Comparing simplicity and specialty in Hunger, the taut made in Thai culinary thriller where class struggle and appearance are the main courses of an effective but not surprising menu.
I kitchen drama they are one of the most appetizing dishes of the moment. The Menu by Mark Mylod, Boiling Point by Philip Barantini or the superlative The Bear on Disney+. Between cinema and seriality, dramatic culinary thrillers have been able to establish themselves decisively in the panorama of quality entertainment between the big and small screens, carving out an important place for themselves in the contemporary cinematographic and television market. Between sophisticated psychological mechanisms and one storytelling realistic of the suffocating internal dynamics of starred kitchens or second-rate fast food, with prevailing hierarchies to respect and brigades to keep at bay, especially in the last three years the sub-genre has found its precise almost idyllic dimension, so much so that it has begun to be also copied outside the Hollywood and Western horizons. From thailand and thanks to Netflix it comes like this Hunger by the cult director Sitisiri Mongkolsiri, who draws directly from the American or English formula to scaffold a drama in the kitchen where tension and social struggle actively alternate in a film that is perhaps not entirely original and inspired but valid in its arguments heated up over a lively flame. We talk about it today in our review, reminding you that the title is already available in streaming for viewing.
Hunger for success
Hunger tells the story of Aoy. The eldest daughter of a poor family and owner of a small noodle restaurant, the girl has never been able to choose who to become. Her younger sister can study thanks to her and her father’s sacrifices, while her third brother dedicates his time to creating social content with little success. Aoy spends her life working and in front of the stove, with a wok in hand and a raw talent to refine, above all capable of managing the fire with the skill of a true chef. One day she appears at her restaurant her Tone di lei, sous-chef of the famous and esteemed chef Paul, also known as “the chef of the stars” and owner of Hunger, a home cooking service company for the rich and wealthy. He represents the true culinary icon of Thailand and apparently is looking for a new cook. Surprised by Aoy’s skills, Tone invites her to try to win the place in the cuisine of chef Paul, an austere and mysterious man, totally dedicated to his art and to his customers. The girl manages to convince him and get the job, but from then on, a path of change and evolution begins for her that leads her to discover a world bigger and even fiercer than he could have imagined, where the approval of others seems to be the most important goal to reach, subjecting self-acceptance to appearance and hunger for success.In a continuous psychological challenge against thought Paul’s diamond, Aoy will have to choose whether to give importance to the passion for cooking or to the obsession with it and for fame, trying to change his own existence forever.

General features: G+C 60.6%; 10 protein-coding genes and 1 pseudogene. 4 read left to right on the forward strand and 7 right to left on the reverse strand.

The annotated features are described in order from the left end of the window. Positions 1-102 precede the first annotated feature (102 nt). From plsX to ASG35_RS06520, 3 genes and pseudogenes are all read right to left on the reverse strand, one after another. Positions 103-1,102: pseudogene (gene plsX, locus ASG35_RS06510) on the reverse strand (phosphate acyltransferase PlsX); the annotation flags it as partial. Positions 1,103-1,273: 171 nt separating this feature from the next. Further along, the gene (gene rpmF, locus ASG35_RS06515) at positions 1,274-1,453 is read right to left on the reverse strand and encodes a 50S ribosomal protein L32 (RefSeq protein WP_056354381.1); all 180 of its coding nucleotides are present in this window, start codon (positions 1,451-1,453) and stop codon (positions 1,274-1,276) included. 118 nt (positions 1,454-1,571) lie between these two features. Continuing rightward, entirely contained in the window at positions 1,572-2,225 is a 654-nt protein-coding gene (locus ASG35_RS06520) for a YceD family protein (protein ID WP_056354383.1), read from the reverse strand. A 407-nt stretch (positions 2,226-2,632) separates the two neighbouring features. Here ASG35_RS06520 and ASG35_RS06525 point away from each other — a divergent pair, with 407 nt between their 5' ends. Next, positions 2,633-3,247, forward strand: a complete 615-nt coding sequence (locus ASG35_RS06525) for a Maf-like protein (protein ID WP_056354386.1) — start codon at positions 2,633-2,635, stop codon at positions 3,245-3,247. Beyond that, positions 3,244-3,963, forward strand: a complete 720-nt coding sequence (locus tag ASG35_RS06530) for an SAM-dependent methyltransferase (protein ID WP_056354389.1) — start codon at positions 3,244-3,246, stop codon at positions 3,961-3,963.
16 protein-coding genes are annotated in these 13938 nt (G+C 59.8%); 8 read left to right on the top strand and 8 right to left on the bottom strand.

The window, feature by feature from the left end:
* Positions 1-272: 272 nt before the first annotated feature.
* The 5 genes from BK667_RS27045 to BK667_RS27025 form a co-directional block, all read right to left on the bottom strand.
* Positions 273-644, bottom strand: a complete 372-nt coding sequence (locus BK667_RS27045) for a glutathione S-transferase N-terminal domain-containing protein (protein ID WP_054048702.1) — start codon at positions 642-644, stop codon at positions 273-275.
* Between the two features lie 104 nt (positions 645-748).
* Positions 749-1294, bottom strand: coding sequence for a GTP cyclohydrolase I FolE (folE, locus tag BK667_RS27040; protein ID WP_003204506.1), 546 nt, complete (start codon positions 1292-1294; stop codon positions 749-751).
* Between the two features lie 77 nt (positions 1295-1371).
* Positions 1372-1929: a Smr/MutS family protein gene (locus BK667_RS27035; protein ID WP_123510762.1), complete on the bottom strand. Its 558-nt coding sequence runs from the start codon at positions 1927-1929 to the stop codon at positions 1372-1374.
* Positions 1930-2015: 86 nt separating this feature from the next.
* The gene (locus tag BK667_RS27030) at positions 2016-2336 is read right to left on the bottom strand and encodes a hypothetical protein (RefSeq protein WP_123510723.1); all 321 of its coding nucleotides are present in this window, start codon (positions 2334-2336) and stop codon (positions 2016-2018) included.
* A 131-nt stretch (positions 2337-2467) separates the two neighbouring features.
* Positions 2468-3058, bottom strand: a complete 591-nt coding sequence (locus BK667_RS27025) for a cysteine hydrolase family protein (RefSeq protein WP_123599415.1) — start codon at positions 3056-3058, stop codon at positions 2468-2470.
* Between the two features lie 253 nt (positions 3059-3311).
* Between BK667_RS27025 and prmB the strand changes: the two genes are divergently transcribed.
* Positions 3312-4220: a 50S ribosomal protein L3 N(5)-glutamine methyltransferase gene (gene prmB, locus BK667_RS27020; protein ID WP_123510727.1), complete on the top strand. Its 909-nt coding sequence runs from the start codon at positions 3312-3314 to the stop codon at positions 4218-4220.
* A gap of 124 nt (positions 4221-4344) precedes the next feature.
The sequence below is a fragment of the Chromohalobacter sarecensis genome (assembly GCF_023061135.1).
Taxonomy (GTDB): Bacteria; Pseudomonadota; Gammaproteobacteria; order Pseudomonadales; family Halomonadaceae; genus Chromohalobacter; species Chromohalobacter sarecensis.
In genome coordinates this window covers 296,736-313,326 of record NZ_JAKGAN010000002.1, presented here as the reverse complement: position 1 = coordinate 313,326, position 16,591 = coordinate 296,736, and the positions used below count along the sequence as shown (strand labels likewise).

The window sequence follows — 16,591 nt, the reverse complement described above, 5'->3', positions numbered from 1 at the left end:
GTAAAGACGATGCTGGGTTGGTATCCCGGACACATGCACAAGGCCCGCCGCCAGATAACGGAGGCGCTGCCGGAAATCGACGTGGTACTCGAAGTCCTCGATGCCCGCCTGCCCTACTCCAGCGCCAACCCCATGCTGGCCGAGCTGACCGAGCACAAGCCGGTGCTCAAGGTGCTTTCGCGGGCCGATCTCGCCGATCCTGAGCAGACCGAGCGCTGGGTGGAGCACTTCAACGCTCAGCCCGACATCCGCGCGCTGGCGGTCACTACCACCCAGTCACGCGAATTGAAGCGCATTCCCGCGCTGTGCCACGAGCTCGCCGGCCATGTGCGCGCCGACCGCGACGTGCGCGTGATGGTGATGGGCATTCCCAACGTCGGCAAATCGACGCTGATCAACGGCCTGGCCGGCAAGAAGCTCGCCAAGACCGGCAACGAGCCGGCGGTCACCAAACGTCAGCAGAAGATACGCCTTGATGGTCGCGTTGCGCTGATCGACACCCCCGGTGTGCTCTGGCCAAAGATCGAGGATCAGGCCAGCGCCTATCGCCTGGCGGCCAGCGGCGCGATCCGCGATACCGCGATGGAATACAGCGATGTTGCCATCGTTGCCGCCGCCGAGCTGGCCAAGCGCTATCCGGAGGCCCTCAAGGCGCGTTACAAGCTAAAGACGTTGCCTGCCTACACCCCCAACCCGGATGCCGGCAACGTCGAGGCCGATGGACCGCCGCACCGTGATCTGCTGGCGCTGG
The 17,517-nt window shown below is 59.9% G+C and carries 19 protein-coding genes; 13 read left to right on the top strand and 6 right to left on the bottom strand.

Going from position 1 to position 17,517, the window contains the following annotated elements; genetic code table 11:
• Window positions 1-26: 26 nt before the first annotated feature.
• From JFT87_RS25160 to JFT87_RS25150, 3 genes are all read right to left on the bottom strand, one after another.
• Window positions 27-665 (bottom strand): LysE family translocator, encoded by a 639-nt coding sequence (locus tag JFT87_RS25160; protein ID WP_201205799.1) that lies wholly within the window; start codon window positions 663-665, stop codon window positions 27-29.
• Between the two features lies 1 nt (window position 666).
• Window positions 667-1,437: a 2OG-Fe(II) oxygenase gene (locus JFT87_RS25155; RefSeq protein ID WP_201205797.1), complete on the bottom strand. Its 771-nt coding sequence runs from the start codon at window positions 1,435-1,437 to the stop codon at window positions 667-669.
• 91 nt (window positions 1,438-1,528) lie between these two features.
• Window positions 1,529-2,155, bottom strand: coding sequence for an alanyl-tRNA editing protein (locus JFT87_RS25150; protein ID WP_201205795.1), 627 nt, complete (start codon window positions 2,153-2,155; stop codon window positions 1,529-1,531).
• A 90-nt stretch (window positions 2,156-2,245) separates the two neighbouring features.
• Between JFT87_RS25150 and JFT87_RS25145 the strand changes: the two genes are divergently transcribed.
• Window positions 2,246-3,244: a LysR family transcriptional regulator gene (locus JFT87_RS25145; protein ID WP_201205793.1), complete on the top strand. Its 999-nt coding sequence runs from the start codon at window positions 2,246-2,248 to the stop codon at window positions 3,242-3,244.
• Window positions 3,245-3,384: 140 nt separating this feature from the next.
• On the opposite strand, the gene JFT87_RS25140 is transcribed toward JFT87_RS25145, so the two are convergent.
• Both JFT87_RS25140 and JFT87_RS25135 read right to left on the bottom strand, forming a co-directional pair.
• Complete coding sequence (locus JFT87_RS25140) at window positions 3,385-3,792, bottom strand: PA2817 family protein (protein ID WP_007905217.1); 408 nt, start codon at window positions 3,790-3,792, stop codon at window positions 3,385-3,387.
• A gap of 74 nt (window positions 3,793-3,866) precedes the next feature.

The Menu, the Citizen Kane by Mark Mylod
Appetite as a metaphor